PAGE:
Injectable, calcium-scavenging hydrogels to prevent premature bone fusion
Craniosynostosis, or premature fusion of one or more of the connecting sutures between bones in the skull, is a serious condition that affects many infants in the US (Figure 1A). If left untreated, these premature bone fusions can cause skull deformations, abnormal head shapes, and even neurological damage due to increased pressure on the growing brain from the diminished skull cavity. Children afflicted with these disorders are typically treated with highly invasive surgical procedures; in the most serious cases, the patient’s skull bones are cut out, re-shaped into a larger volume with proper symmetrical shape, and then placed back in the patient. Though these procedures have a reasonably high success rate, preventing these premature fusions would eliminate the need for large-scale surgeries and improve patient quality of life.
To this end, our lab is currently developing a calcium-scavenging hydrogel that can be injected into the sutures of at-risk children to prevent premature bone fusion (Figure 1B). For this proposed project, the Protégé Scholar will be heavily involved in the development of these injectable hydrogels. The Protégé Scholar will assist in characterizing these new hydrogels for their calcium-scavenging ability, time to hardening after injection, mechanical strength, and cellular toxicity in preparation for future pre-clinical testing in more complex biological models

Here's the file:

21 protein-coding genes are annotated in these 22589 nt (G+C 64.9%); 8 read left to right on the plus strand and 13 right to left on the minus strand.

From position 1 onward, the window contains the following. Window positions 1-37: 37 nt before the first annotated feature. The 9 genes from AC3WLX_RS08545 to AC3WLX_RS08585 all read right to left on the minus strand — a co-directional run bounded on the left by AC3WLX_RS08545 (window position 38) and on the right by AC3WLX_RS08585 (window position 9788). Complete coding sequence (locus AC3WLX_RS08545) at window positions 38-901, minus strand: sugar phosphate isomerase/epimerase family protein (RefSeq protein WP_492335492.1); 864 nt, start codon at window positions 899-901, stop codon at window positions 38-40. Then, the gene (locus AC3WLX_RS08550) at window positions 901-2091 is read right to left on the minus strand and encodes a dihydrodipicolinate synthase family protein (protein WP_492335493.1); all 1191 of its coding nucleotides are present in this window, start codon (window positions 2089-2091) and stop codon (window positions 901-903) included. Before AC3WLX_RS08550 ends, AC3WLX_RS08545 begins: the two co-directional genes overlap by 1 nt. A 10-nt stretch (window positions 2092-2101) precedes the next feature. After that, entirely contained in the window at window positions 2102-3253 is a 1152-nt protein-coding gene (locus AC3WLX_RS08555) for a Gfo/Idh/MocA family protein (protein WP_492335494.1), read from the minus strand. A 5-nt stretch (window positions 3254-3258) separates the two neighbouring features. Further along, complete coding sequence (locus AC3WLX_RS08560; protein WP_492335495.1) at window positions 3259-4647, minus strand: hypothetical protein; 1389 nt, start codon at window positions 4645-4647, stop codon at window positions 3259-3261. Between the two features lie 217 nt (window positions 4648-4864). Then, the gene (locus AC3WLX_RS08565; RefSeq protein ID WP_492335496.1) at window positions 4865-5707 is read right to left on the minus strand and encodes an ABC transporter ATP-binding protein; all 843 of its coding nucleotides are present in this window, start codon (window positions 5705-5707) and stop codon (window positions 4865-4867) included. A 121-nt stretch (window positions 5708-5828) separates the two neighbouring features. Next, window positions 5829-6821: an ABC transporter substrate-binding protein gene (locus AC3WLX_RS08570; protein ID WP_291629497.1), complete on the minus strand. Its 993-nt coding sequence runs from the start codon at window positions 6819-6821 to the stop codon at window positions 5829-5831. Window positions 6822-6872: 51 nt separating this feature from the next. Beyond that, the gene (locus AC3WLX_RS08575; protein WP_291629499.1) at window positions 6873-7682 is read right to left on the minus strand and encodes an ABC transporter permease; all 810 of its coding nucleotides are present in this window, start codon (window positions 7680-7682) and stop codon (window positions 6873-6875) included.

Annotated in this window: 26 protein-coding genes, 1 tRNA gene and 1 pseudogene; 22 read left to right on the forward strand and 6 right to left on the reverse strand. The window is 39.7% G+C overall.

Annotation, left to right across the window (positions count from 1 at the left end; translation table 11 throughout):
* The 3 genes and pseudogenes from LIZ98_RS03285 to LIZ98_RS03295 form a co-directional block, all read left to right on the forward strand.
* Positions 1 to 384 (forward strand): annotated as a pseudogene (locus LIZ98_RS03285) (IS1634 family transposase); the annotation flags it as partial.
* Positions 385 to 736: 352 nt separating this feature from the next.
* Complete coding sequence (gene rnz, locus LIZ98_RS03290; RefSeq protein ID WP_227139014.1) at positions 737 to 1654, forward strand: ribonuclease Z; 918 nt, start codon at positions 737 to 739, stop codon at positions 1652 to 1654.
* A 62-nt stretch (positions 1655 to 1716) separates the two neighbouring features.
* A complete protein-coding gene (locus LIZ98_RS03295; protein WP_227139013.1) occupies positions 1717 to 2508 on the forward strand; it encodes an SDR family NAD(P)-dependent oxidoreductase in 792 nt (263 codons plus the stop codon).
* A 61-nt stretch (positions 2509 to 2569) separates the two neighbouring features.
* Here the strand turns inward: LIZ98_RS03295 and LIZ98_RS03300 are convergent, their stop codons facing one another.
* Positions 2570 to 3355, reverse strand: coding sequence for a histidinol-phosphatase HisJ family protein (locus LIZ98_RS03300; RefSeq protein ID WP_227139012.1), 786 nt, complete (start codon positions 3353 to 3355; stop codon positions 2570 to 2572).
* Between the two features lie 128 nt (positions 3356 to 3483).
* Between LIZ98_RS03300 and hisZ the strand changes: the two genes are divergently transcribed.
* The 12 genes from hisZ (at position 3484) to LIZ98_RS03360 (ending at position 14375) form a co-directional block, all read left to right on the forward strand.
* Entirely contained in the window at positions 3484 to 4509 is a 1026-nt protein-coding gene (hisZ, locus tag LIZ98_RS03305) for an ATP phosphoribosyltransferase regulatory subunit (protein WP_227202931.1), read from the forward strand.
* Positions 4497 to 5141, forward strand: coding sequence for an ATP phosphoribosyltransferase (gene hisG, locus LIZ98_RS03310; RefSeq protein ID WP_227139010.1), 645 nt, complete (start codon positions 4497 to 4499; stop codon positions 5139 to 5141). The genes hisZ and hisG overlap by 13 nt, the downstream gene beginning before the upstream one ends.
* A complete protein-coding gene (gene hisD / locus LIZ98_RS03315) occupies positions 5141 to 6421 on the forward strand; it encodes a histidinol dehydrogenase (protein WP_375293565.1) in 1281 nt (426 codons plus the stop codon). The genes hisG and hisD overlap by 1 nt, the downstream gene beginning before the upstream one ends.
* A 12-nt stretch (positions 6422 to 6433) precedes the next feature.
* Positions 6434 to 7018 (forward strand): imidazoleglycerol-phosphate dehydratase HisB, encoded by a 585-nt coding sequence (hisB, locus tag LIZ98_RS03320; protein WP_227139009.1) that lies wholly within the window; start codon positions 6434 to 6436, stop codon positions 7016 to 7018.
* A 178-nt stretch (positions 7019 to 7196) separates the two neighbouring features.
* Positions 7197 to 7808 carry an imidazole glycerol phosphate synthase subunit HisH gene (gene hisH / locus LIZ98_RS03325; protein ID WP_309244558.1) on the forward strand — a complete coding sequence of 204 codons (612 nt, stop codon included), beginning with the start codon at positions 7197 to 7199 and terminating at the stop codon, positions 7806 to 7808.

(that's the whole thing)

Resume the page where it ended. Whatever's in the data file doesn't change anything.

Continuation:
John Robert Martin
Assistant Professor, CEAS - Biomedical Eng
Dr. Martin leads the Bioresponsive Materials Lab at UC, exploring “smart” biomaterial systems that leverage precise cell-generated signals (including reactive oxygen species and enzymatic activity) to activate biomaterial functionality and guide tissue regeneration. This interdisciplinary research integrates polymer science and materials engineering alongside pharmacology and biology to build new systems for regenerating orthopedic injuries in the clinic.